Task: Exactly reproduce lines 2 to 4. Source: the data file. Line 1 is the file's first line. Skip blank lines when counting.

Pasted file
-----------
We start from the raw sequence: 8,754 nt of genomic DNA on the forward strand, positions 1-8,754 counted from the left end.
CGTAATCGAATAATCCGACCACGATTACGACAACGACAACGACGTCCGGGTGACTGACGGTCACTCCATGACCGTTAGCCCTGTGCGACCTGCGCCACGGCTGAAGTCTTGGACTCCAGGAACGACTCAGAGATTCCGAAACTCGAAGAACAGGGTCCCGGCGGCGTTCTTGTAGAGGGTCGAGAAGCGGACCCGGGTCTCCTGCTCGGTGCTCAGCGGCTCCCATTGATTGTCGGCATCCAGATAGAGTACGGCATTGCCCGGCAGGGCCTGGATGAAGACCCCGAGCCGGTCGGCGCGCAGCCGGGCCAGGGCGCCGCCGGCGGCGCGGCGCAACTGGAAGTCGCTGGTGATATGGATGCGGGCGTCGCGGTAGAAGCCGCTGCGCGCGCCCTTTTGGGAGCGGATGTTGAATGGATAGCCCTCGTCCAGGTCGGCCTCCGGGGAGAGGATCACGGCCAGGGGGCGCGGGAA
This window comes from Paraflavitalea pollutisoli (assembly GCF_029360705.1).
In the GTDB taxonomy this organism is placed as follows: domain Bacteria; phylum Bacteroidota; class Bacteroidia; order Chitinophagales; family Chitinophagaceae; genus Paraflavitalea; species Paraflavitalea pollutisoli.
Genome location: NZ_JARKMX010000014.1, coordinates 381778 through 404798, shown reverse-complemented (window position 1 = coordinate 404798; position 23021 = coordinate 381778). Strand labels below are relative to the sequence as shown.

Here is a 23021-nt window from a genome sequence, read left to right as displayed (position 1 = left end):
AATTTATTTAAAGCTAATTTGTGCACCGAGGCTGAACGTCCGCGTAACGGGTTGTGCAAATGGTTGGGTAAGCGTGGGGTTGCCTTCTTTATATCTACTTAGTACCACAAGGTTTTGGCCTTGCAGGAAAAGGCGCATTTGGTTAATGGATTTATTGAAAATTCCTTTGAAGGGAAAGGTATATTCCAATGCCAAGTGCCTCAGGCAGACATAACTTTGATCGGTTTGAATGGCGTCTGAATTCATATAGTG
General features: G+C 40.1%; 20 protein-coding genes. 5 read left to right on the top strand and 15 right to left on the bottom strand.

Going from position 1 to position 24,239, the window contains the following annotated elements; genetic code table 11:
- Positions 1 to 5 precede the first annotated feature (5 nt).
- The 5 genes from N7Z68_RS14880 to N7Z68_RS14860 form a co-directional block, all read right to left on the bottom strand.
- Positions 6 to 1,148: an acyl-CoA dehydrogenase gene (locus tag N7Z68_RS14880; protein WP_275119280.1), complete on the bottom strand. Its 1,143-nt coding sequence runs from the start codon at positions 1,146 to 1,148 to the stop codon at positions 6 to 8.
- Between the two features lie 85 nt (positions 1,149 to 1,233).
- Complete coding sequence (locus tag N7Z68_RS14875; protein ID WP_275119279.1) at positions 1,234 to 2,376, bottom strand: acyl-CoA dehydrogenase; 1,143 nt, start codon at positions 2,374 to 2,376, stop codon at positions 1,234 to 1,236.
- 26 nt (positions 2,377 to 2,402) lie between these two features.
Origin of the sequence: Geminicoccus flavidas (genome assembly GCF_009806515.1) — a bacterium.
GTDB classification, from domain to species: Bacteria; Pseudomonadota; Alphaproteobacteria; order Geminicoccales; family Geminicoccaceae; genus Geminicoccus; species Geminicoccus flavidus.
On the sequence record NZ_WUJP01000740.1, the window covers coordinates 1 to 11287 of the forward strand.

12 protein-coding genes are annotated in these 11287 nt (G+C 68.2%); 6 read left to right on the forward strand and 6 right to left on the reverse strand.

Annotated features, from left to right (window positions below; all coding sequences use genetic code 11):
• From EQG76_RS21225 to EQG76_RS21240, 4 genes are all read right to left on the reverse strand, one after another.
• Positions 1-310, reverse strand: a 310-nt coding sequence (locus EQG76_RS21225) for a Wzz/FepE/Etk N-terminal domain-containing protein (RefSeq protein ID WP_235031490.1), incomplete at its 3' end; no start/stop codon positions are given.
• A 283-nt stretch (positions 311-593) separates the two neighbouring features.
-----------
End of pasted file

CGTAATCGAATAATCCGACCACGATTACGACAACGACAACGACGTCCGGGTGACTGACGGTCACTCCATGACCGTTAGCCCTGTGCGACCTGCGCCACGGCTGAAGTCTTGGACTCCAGGAACGACTCAGAGATTCCGAAACTCGAAGAACAGGGTCCCGGCGGCGTTCTTGTAGAGGGTCGAGAAGCGGACCCGGGTCTCCTGCTCGGTGCTCAGCGGCTCCCATTGATTGTCGGCATCCAGATAGAGTACGGCATTGCCCGGCAGGGCCTGGATGAAGACCCCGAGCCGGTCGGCGCGCAGCCGGGCCAGGGCGCCGCCGGCGGCGCGGCGCAACTGGAAGTCGCTGGTGATATGGATGCGGGCGTCGCGGTAGAAGCCGCTGCGCGCGCCCTTTTGGGAGCGGATGTTGAATGGATAGCCCTCGTCCAGGTCGGCCTCCGGGGAGAGGATCACGGCCAGGGGGCGCGGGAA
This window comes from Paraflavitalea pollutisoli (assembly GCF_029360705.1).
In the GTDB taxonomy this organism is placed as follows: domain Bacteria; phylum Bacteroidota; class Bacteroidia; order Chitinophagales; family Chitinophagaceae; genus Paraflavitalea; species Paraflavitalea pollutisoli.